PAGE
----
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Mortality study of workers in the plywood, paper and pulp industries.

Robinson C
NIOSH 1982 Apr; :89-104
The methodology for a mortality study of workers in the plywood, paper, and pulp industries was described. The study was intended to evaluate chronic health effects resulting from employment in these industries and to test the hypothesis that employment in these industries was associated with increased mortality from heart disease and cancer of the hematopoietic and lymphatic system, mouth, stomach, small intestine, larynx, nose, lung, and soft tissues. The study group consisted of 3600 paper pulp workers and 2200 plywood workers who worked for at least 1 year between January 1, 1945 and December 31, 1955 at four plywood mills and five paper pulp mills in Washington State. The subjects were classified into 21 exposure categories depending on which processes they worked on as determined from their employment records. Industrial hygiene surveys were going to be conducted at each facility to determine the specific exposures for each exposure category. The vital status of the cohort as of March 31, 1977 was to be determined through records maintained by various government agencies and other sources. The mortality patterns of the subjects were to be analyzed separately by industry, process, and the exposure categories. A transcript of a discussion session following the presentation was included.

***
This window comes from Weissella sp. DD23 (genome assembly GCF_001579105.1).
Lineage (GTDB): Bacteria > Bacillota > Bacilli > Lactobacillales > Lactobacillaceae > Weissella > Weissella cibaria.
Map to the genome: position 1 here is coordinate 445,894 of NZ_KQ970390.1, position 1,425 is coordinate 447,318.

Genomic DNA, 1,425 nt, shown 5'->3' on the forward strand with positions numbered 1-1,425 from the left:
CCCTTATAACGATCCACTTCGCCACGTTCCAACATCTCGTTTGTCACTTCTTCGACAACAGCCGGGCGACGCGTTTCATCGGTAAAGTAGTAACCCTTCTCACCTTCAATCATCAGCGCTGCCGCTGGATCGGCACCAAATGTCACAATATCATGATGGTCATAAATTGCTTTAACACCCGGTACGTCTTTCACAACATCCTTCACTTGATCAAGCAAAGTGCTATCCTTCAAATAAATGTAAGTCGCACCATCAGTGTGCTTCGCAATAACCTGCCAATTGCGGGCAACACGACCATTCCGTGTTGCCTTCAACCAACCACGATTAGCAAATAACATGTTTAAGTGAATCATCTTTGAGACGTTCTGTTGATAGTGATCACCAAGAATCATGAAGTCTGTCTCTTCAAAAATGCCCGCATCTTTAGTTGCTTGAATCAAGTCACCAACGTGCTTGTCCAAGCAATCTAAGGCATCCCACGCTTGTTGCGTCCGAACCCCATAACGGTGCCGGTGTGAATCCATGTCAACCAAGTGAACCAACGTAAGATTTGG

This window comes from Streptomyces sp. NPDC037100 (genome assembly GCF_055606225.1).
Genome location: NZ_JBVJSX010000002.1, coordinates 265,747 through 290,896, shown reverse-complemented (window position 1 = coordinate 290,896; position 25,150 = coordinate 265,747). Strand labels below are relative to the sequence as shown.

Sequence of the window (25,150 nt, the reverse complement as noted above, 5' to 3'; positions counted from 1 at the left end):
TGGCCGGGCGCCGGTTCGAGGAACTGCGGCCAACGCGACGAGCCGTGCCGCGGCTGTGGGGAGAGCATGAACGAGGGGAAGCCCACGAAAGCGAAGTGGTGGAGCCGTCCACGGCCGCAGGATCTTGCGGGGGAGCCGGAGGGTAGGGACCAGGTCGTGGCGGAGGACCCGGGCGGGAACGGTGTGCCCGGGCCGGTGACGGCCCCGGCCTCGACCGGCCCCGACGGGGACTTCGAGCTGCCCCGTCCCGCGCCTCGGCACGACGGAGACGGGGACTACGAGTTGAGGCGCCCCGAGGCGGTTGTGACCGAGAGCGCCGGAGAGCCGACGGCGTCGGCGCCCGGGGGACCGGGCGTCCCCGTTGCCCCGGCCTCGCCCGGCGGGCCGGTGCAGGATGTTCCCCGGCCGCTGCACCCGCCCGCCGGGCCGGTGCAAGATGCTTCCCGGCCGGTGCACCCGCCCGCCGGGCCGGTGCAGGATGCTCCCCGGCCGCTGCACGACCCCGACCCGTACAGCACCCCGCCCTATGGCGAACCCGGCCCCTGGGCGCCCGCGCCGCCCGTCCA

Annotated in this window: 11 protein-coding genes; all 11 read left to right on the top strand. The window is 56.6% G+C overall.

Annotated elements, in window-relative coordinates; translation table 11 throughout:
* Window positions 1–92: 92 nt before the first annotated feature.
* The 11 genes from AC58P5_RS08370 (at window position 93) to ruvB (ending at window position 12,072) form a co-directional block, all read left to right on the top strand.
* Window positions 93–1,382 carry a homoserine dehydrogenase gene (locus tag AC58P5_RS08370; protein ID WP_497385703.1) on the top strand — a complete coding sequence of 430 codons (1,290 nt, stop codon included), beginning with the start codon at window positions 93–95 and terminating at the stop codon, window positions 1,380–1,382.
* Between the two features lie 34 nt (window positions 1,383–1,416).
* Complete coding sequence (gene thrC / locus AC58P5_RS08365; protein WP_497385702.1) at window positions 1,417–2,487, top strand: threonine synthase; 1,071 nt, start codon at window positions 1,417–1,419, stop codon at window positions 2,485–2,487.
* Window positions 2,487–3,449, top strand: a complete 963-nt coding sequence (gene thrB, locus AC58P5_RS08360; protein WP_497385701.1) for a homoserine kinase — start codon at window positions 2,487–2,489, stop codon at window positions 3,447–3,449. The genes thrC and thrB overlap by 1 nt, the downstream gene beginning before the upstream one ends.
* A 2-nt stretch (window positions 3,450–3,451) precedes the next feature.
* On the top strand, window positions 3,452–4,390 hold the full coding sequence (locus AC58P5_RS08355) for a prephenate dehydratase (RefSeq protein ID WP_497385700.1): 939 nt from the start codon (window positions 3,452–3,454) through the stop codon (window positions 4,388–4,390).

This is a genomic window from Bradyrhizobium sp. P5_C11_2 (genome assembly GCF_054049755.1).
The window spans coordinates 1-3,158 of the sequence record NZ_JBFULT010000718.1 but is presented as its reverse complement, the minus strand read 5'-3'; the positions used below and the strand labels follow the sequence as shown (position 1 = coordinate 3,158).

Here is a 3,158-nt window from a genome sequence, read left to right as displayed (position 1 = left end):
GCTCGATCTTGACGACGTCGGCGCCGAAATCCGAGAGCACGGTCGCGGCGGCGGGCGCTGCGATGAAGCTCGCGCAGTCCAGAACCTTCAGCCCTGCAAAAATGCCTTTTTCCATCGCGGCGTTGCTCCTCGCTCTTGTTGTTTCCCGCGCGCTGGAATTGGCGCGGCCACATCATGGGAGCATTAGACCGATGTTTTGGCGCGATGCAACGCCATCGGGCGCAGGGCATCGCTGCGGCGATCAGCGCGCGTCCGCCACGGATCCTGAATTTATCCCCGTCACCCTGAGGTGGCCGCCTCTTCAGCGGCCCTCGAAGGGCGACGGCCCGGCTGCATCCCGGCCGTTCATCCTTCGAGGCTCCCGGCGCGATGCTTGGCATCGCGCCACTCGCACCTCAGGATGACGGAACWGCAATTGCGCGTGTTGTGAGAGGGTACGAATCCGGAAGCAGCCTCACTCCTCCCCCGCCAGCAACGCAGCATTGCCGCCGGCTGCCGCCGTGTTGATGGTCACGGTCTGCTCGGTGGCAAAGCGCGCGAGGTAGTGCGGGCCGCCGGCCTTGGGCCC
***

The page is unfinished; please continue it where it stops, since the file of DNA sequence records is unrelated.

NIOSH-Author; Epidemiology; Pulp-industry; Mortality-rates; Wood-products; Cancer-rates; Occupational-exposure; Cardiovascular-system-disorders
Publication Date
Document Type
Conference/Symposia Proceedings
Fiscal Year
Source Name
Proceedings of the Second NCI/EPA/NIOSH Collaborative Workshop: Progress on Joint Environmental and Occupational Cancer Studies, September 9-11, 1981, Rockville, Maryland
Page last reviewed: September 2, 2020
Content source: National Institute for Occupational Safety and Health Education and Information Division